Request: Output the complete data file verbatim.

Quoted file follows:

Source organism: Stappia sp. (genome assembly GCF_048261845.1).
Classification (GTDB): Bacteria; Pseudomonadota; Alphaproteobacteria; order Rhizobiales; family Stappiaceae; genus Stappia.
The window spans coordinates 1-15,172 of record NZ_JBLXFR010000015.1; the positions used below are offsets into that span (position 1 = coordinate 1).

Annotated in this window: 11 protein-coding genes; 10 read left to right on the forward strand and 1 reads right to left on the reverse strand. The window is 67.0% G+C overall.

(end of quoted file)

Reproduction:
Source organism: Stappia sp. (genome assembly GCF_048261845.1).
Classification (GTDB): Bacteria; Pseudomonadota; Alphaproteobacteria; order Rhizobiales; family Stappiaceae; genus Stappia.
The window spans coordinates 1-15,172 of record NZ_JBLXFR010000015.1; the positions used below are offsets into that span (position 1 = coordinate 1).

Annotated in this window: 11 protein-coding genes; 10 read left to right on the forward strand and 1 reads right to left on the reverse strand. The window is 67.0% G+C overall.